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C. Lupien, C. Salesse; Comparison Between the Gene Expression Profile of Human Müller Cells and Two Spontaneous Müller Cell Lines . Invest. Ophthalmol. Vis. Sci. 2005;46(13):3152.
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© ARVO (1962-2015); The Authors (2016-present)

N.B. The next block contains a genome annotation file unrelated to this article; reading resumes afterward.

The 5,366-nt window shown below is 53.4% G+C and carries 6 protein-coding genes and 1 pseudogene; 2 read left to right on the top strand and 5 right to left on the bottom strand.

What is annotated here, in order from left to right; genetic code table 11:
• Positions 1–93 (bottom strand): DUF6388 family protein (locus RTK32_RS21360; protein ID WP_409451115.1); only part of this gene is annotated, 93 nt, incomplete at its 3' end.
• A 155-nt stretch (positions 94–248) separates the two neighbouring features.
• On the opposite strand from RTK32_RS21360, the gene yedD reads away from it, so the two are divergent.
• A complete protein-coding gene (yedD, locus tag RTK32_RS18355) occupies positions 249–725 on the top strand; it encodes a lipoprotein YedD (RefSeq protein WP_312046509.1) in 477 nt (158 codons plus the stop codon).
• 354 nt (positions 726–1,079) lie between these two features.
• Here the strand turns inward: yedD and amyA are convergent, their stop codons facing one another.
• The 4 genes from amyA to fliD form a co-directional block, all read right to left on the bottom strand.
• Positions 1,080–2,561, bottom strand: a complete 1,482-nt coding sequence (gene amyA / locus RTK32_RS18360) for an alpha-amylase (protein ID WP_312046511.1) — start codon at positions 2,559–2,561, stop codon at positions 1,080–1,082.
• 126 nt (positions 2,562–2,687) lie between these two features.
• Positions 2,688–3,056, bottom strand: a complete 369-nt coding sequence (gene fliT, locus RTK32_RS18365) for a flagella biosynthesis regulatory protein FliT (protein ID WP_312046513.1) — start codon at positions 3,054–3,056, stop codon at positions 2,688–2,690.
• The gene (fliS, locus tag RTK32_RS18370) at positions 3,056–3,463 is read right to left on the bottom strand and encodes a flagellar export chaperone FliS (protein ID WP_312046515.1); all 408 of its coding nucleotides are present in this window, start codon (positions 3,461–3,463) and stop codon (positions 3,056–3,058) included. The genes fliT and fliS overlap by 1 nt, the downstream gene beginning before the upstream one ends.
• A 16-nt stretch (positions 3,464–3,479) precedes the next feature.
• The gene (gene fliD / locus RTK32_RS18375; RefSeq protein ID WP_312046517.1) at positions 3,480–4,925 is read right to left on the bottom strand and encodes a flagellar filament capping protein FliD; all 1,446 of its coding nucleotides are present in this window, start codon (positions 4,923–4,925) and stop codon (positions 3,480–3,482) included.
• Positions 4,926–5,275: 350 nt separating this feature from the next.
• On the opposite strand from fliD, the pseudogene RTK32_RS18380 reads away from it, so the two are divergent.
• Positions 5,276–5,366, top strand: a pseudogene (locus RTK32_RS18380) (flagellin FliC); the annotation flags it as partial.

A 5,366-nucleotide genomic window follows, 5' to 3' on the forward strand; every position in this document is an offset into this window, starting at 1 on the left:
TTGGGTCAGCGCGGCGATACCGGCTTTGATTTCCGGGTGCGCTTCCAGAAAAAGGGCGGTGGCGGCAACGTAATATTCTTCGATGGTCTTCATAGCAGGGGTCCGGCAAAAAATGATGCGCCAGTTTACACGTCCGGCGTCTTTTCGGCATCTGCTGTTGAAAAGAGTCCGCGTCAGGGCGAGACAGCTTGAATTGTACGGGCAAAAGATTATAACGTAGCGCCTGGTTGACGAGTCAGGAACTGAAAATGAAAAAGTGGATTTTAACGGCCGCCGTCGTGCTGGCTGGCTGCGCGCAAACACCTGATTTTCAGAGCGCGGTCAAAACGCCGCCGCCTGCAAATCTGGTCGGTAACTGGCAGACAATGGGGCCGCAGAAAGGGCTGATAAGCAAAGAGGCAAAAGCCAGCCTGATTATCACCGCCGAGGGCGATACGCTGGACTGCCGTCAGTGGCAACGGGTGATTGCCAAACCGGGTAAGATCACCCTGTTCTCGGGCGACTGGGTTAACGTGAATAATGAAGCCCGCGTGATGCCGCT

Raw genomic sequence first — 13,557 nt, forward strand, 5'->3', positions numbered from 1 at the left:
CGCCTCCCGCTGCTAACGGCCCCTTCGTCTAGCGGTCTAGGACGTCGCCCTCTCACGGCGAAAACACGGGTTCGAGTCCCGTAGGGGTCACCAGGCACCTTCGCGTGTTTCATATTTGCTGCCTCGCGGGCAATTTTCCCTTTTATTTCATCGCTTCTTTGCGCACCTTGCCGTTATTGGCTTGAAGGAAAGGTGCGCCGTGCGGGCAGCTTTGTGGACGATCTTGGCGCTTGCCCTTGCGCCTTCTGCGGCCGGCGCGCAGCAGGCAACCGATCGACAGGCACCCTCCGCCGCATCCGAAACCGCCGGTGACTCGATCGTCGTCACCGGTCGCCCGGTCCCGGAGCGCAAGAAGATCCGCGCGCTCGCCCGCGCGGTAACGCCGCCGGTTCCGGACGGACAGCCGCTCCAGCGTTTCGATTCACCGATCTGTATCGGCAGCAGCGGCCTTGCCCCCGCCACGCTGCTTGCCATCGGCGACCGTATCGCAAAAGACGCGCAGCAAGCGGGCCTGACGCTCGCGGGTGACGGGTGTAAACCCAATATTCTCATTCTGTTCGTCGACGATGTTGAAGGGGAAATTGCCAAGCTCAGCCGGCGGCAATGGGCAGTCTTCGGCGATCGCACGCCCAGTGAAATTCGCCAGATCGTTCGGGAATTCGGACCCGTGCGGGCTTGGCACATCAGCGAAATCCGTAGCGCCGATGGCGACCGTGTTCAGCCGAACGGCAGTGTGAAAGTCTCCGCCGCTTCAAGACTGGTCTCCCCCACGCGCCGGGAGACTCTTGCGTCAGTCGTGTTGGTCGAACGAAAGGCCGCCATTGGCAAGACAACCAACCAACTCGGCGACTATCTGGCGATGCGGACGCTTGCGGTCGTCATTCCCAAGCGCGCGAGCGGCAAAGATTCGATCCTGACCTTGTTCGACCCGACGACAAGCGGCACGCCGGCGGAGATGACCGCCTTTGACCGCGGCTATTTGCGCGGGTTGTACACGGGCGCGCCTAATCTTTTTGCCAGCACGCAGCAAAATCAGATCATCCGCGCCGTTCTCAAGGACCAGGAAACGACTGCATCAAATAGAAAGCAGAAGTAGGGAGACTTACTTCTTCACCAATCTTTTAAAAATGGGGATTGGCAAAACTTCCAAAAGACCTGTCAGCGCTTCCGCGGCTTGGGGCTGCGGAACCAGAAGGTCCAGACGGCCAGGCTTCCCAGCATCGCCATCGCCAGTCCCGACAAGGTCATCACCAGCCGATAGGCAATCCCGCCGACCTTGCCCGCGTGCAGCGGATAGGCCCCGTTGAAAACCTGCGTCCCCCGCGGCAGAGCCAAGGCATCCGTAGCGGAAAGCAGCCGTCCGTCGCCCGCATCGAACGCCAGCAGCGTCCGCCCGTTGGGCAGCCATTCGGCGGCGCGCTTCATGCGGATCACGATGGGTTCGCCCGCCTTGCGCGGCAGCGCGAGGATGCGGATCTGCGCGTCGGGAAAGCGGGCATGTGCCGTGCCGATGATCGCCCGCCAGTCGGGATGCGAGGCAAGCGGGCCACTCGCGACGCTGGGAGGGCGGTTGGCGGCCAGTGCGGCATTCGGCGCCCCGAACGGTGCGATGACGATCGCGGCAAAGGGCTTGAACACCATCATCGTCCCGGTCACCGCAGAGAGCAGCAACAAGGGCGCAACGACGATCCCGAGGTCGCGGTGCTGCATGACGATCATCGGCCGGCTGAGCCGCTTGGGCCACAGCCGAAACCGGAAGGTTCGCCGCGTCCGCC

Purpose: Müller cells are the principal glial cells in the retina. Alterations in Müller cell behavior are observed in retinal tissue from patients with various retinal disorders, including proliferative diabetic retinopathy. The purpose of this study was to compare gene and protein expression profile of normal human Müller cells (NHMC) with two spontaneously human Müller cell lines generated from types I (HMCL–I) and II (HMCL–II) diabetic donors using Serial Analysis Gene Expression (SAGE), RT–PCR. Methods: Recently, Müller glial cells have been postulated to act as progenitor cells of the retina. The expression of a marker of progenitor cells in addition to some growth and trophic factors known to be expressed by progenitor cells has thus been measured by RT–PCR using NHMC and both HMCL. The expression of VEGF, a growth factor known to be overexpressed during diabetic retinopathy, has also been measured. SAGE analysis of these three types of cells was then performed by isolating their mRNA and preparing the SAGE libraries. Sequences were analyzed by the SAGEana program, a modification of SAGEparser. We used the comparative count display (CCD) test to identify the transcripts that were differentially expressed significantly (P 0.05) between the groups with more than a twofold change. Results: All proteins studied (PAX–6, BDNF, CNTF, bFGF, EGF, IGF–1 and TGF–alpha) were shown to be expressed by NHMC and both HMCL. However, the expression of bFGF is stronger in HMCL than in NHMC whereas EGF and TGF–alpha are expressed less strongly in HMCL. The expression of PAX–6 is stronger in HMCL–II than in HMCL–I. Approximately 50 000 tags were sequenced for each of the three SAGE libraries. Tags corresponding to linker sequences were discarded, and duplicate concatemers were counted only once. Identification of the transcripts was obtained by matching the 15 bp (CATG+11 bp tags) with the UniGene and GenBank databases. Classification of the genes was based upon the updated information of the genome directory found at the TIGR website. Conclusions: SAGE allowed us to characterize the entire transcriptome of human Müller cells and to compare these data with those from Müller cells of type I and II diabetic donors.
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